US2423204A (en) * 1943-09-01 1947-07-01 Edward A Rockwell Apparatus including power unit for setting brakes
US2487716A (en) * 1944-12-04 1949-11-08 Warner Aircraft Corp Parking valve for braking systems
US2467685A (en) * 1945-10-05 1949-04-19 Emsco Derrick & Equip Co Air throttle control for internalcombustion engines
US2571885A (en) * 1946-03-22 1951-10-16 Empire Electric Brake Company Tractor-trailer brake system
US2634742A (en) * 1946-12-20 1953-04-14 Bendix Aviat Corp Valve for advancing trailer brake operation
US2652904A (en) * 1948-01-12 1953-09-22 Kelsey Hayes Wheel Co Tractor and trailer brake system
US2672222A (en) * 1948-06-05 1954-03-16 Westinghouse Air Brake Co Fluid pressure control apparatus for rotary well drilling equipment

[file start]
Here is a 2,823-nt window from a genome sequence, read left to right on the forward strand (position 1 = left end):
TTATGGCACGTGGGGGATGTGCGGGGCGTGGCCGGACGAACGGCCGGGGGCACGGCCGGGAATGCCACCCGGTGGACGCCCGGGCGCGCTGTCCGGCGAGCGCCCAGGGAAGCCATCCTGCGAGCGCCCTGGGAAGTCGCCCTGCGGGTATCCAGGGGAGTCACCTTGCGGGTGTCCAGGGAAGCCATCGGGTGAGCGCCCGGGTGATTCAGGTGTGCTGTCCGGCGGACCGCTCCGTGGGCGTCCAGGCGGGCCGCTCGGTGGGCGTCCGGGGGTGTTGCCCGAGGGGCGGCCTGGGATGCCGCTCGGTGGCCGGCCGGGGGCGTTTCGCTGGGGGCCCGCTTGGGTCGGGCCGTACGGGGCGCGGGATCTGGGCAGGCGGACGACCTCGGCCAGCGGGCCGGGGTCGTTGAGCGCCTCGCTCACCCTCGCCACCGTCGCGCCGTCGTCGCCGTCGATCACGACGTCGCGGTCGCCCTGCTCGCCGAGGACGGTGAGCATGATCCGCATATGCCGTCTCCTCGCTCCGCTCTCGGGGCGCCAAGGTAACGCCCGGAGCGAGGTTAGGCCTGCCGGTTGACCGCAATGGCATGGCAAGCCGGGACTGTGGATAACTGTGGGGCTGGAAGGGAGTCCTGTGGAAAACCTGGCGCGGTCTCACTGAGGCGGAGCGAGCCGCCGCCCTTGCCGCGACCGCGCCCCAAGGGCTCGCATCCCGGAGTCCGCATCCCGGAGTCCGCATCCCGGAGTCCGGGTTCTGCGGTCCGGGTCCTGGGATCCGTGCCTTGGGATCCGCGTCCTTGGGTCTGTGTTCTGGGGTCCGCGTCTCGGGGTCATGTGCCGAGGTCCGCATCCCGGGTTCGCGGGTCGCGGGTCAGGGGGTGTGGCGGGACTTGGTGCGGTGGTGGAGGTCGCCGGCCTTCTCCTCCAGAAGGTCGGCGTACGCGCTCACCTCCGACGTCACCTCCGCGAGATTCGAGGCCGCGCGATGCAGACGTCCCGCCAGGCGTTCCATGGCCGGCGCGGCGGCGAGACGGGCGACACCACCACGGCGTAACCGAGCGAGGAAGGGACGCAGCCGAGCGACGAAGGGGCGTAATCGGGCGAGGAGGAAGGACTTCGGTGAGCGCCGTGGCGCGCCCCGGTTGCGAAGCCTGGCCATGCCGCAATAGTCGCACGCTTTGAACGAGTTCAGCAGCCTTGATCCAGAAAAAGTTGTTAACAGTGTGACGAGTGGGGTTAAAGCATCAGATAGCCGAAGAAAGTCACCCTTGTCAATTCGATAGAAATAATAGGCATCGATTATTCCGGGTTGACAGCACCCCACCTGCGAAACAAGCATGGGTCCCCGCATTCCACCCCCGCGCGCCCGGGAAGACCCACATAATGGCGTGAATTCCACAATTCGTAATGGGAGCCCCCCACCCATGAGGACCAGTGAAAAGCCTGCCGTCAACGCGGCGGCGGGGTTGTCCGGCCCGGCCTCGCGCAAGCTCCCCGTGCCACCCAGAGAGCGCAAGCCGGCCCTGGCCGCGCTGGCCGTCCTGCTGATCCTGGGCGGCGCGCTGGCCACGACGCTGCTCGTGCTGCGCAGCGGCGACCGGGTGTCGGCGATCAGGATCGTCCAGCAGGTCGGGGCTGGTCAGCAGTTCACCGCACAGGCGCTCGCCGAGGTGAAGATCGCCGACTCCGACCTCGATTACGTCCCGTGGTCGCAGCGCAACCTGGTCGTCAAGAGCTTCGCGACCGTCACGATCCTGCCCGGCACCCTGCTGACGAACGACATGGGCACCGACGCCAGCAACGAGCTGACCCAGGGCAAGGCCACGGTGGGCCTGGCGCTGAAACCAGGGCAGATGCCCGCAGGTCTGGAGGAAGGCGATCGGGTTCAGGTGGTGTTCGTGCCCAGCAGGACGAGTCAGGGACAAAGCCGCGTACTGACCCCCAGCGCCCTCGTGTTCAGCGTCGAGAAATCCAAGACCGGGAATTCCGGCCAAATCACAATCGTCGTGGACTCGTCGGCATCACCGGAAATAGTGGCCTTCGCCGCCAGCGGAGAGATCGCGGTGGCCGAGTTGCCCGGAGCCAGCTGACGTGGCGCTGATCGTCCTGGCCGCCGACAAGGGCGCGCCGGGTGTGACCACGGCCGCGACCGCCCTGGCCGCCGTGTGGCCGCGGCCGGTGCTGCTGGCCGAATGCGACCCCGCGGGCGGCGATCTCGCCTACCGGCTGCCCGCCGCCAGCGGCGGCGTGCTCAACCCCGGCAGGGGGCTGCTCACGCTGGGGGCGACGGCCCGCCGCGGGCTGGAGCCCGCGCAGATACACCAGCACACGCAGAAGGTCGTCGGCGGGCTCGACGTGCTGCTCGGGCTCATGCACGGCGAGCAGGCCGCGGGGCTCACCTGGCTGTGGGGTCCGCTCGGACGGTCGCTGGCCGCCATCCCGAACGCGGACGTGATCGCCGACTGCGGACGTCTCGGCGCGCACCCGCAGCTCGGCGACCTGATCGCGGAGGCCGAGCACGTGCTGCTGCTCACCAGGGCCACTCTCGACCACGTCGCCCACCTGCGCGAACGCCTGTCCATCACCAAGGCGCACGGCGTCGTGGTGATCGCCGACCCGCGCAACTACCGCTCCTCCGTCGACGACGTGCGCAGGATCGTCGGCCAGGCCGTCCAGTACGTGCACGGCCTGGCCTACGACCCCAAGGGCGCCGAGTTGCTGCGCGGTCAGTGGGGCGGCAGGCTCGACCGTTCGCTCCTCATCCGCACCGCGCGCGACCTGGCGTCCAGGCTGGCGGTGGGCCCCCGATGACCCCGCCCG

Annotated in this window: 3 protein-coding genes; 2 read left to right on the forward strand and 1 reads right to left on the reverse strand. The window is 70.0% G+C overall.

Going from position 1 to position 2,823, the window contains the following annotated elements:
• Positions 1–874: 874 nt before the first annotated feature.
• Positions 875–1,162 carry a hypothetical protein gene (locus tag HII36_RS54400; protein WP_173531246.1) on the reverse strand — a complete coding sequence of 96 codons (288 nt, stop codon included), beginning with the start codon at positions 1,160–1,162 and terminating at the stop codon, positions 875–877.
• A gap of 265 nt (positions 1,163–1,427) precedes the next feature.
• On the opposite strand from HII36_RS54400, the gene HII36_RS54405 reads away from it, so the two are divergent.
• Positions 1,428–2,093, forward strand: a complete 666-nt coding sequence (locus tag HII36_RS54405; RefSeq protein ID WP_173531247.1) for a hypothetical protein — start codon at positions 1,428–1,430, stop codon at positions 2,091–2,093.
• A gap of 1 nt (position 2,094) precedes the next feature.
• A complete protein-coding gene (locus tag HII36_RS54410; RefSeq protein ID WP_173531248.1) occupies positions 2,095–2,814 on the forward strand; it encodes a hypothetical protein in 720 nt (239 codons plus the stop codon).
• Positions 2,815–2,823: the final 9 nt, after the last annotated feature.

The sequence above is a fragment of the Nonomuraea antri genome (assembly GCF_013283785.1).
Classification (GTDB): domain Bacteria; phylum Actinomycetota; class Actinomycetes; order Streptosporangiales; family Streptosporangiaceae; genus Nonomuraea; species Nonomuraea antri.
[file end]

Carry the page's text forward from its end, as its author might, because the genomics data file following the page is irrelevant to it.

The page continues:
US2586450A (en) * 1948-07-08 1952-02-19 Kelsey Hayes Wheel Co Control device
US2725073A (en) * 1950-04-04 1955-11-29 Dewandre Co Ltd C Timing valve
US2909194A (en) * 1954-02-15 1959-10-20 Goodyear Tire & Rubber Relay valve
US2897653A (en) * 1957-09-23 1959-08-04 Bendix Aviat Corp Trailer synchronizing valve
US3424502A (en) * 1966-09-30 1969-01-28 Citroen Sa Andre Braking system for tractor and trailer assembly
US3905651A (en) * 1968-07-17 1975-09-16 Daimler Benz Ag Brake installation for motor vehicles, especially for buses
US3650568A (en) * 1970-04-29 1972-03-21 Caterpillar Tractor Co Air-over hydraulic brake system